Gaston commissioner Tracy Philbeck got the big headlines he surely was going for when he told reporters Wednesday morning that his county would be open for business, in defiance of N.C. Gov. Roy Cooper’s COVID-19 stay at home order. But within hours, the commissioner’s bold declaration was exposed for what it actually was — an ill-conceived, comically executed and ultimately spineless political stunt.
Philbeck, in his morning news conference, declared that he would sign an order that would allow Gaston County businesses to open at 5 p.m. Wednesday. “We’re going to put our people to work,” said the commissioner, who along with other commissioners also released a “Gaston Promise” — adorned in red, white and blue — that talked about constitutional rights and said that the county “supports the reopening of businesses and houses of worship” so long as they do it safely.
Problem was, the order that Philbeck was signing said something very different:
“Gaston County is ready to reopen for business once the Governor lifts the statewide restrictions that are still binding upon the individuals and businesses throughout North Carolina.”
Wait — once the governor lifts statewide restrictions? Yes, the next paragraph affirmed:
“This Order is to ensure that the people of Gaston County know that Gaston County plans to reopen for business once state-level restrictions found in the Governor’s executive orders are relaxed or otherwise lifted.”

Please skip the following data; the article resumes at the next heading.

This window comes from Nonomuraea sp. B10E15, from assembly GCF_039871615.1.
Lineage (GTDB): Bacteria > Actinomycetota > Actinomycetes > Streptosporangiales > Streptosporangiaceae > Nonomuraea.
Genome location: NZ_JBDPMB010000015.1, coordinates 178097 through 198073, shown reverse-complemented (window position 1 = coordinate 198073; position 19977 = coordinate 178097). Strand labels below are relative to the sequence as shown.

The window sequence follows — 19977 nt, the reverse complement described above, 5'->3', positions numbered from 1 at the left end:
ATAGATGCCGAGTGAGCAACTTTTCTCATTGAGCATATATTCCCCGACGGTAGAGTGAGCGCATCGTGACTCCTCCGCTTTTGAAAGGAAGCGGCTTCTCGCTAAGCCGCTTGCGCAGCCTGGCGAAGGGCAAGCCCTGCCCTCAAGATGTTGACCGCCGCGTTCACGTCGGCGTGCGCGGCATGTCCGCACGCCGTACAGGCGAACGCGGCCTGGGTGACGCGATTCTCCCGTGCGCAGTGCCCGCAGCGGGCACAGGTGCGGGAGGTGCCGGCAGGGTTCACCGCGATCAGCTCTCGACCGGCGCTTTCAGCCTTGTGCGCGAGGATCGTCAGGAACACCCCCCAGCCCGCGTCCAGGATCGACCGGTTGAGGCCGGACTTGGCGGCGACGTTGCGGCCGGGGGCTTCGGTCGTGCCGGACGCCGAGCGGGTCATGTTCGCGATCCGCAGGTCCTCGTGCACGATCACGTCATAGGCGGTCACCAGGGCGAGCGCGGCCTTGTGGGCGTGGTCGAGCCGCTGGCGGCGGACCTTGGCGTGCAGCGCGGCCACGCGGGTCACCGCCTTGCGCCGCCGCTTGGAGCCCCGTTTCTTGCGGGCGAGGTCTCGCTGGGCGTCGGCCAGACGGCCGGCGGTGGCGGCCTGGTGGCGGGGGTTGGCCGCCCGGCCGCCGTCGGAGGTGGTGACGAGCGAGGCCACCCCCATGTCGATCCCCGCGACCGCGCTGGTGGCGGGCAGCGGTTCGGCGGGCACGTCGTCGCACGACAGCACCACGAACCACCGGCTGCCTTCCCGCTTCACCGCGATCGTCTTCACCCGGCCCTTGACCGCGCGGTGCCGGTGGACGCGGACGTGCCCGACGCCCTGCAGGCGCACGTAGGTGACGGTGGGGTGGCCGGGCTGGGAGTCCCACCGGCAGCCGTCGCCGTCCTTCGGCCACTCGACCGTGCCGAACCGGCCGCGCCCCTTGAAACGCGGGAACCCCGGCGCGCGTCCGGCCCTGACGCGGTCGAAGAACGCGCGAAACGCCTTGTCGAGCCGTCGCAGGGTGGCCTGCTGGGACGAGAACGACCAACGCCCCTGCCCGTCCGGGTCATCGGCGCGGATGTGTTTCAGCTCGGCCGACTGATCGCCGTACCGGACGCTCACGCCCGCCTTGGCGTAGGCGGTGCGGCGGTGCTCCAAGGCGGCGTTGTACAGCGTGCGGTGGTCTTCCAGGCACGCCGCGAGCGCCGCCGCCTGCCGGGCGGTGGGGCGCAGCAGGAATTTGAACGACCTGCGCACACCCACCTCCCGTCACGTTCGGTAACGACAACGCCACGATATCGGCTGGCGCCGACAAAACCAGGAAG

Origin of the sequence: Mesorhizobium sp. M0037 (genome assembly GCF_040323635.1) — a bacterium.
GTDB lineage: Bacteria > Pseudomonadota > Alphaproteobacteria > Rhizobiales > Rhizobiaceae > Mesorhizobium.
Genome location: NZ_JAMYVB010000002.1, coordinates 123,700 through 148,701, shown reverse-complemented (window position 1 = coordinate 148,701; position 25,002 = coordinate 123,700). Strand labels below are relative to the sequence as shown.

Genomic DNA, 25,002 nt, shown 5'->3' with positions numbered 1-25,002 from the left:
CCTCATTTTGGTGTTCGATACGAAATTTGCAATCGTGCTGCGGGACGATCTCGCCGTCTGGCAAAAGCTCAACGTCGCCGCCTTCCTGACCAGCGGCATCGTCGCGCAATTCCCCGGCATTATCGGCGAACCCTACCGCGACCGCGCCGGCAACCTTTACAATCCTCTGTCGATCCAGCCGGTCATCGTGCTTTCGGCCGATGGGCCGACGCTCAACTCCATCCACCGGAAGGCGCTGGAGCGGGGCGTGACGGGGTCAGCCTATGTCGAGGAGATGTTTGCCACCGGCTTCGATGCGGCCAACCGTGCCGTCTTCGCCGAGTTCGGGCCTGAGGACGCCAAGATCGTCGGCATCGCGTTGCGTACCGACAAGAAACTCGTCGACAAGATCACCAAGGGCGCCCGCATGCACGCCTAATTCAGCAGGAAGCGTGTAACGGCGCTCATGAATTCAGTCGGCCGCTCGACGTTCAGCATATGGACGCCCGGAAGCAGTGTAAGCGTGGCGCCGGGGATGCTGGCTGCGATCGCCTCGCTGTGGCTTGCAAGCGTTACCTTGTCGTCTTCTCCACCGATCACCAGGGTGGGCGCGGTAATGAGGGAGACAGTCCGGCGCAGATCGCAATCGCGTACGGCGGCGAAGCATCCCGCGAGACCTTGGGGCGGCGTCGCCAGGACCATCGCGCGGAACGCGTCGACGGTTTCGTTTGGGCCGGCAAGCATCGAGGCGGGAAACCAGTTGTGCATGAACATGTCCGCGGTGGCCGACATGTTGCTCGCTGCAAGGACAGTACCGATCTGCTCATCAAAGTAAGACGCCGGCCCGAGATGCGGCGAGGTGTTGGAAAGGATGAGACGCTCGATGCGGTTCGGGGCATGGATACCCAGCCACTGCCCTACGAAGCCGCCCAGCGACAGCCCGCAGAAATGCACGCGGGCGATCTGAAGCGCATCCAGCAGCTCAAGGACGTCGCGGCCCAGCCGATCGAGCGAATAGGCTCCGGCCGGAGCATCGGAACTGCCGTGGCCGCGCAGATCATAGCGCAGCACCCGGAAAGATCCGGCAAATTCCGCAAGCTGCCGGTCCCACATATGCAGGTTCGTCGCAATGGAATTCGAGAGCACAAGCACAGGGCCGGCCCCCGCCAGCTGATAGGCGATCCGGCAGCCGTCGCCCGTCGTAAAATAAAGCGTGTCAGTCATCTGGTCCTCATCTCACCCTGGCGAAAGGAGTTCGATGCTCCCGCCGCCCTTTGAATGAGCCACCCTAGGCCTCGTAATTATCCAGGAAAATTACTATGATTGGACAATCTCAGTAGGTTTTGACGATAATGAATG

To further complicate things, the order also stated that “large venues” — places such as restaurant dining rooms, theaters, gyms and houses of worship — could reopen with social distancing limitations. Those businesses are not allowed to open under Cooper’s order.
So which was it — would Gaston County open for business at 5, or did the governor’s order still apply? We asked Gaston County spokesperson Adam Gaub, who promised a clarifying statement. Meanwhile, the county yanked Philbeck’s order from its website, and the governor’s office weighed in with a statement that chastised the county for creating “confusion during a public health emergency, which is dangerous.”
Then, incredibly, the county made things worse.
In a statement later Wednesday afternoon, the county government’s website said North Carolina’s order supersedes Gaston’s order and that “at no point would county leadership ask its staff or county residents to break the law.” But two paragraphs later, Philbeck said: “In spite of the Governor’s order, we support and will stand with those that want to open their businesses and go to work.”
In other words, Philbeck was winking at county residents and saying it was OK to defy the governor.
“Yeah,” Gaub, the spokesperson, confirmed in a phone call. “Our political leaders are basically saying, ‘You can do this.’ ”
All of which means the county administration is officially disagreeing with its county commission chair. It also means that Philbeck’s defiance is not really defiance at all. He’s telling his county’s business owners to take their chances and see what happens. It was a statement that had all the courage of a big brother urging his younger sibling to disobey mom and dad.
“I know, it’s a mess,” said a clearly exasperated Gaub.
It’s more than that. It’s political theater with real consequences. Businesses could endanger public health or risk penalty, all of which doesn’t appear to bother a commission chair who thought he was making a statement, but was really just making a spectacle of himself.